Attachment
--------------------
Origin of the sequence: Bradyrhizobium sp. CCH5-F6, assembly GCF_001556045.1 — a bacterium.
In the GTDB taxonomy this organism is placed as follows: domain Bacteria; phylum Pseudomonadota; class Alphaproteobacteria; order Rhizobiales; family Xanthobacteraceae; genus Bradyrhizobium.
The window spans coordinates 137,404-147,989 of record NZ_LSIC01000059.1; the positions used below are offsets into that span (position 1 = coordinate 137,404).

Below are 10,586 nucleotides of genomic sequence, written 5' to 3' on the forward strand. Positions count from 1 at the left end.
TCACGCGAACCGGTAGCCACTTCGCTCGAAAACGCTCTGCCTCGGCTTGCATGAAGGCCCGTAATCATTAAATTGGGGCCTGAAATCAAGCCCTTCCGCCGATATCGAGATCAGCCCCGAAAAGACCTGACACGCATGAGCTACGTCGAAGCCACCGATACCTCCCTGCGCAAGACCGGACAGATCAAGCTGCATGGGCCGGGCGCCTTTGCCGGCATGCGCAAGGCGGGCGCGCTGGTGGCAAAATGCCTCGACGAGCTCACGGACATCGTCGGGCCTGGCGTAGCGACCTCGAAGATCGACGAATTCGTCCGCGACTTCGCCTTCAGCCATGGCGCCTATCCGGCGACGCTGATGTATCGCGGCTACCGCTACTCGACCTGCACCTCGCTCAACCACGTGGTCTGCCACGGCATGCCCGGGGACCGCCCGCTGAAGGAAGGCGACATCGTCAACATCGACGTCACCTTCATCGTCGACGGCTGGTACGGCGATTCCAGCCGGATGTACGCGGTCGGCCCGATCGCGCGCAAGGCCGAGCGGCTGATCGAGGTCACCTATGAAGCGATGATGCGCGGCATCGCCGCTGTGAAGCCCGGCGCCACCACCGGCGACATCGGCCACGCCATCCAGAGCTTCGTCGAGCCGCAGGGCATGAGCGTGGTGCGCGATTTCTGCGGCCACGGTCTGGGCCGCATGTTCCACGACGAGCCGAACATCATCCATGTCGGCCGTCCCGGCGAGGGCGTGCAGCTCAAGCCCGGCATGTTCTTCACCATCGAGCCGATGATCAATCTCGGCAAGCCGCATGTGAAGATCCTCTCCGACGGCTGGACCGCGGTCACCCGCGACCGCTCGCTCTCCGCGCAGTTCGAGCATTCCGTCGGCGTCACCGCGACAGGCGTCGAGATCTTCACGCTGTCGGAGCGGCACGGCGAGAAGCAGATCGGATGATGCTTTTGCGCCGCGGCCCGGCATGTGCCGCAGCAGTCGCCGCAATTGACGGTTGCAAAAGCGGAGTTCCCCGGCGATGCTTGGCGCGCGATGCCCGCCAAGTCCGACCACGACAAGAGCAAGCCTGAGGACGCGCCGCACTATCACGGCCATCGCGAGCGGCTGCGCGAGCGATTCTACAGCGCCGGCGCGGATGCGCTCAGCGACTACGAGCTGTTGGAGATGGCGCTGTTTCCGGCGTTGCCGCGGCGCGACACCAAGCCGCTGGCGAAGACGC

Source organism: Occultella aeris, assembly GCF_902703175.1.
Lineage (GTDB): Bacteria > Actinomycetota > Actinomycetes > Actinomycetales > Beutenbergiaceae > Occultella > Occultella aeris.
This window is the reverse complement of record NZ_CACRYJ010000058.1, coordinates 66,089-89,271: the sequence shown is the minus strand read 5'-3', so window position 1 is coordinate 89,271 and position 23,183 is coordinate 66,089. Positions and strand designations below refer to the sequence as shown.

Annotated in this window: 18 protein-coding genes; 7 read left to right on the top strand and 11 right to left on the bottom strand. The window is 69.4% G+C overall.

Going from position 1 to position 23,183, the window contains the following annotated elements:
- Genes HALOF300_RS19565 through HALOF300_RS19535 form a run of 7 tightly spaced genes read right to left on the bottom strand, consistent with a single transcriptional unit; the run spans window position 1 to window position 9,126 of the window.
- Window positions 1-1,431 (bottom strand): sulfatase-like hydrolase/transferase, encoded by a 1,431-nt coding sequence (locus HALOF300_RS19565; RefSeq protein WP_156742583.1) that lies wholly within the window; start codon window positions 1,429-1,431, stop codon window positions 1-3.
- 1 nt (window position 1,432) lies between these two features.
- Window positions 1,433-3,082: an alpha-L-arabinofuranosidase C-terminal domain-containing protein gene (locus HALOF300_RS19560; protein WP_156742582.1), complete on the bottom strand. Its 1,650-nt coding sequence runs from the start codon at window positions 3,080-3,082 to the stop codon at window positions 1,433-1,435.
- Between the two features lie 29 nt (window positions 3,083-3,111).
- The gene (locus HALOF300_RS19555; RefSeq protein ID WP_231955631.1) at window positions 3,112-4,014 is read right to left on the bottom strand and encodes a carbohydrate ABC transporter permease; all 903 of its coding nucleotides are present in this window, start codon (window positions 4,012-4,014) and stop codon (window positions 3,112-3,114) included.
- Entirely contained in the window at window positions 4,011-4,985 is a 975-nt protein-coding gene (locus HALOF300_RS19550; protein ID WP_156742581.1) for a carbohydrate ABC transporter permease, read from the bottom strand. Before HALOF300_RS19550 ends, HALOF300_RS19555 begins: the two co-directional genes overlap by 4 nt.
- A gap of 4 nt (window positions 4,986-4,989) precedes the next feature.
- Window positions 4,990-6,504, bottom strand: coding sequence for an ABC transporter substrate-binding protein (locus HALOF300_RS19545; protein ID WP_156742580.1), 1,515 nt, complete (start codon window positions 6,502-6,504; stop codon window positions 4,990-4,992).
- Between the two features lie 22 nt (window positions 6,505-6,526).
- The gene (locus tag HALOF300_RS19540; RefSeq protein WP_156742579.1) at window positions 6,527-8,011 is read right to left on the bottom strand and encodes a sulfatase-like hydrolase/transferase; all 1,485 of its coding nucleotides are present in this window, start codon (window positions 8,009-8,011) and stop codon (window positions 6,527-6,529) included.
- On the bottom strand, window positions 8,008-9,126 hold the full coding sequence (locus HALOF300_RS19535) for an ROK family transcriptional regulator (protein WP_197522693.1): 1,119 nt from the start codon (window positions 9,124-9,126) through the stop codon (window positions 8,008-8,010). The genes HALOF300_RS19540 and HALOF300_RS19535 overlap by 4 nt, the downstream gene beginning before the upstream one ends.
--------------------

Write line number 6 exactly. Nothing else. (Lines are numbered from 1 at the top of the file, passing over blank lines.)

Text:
Source organism: Occultella aeris, assembly GCF_902703175.1.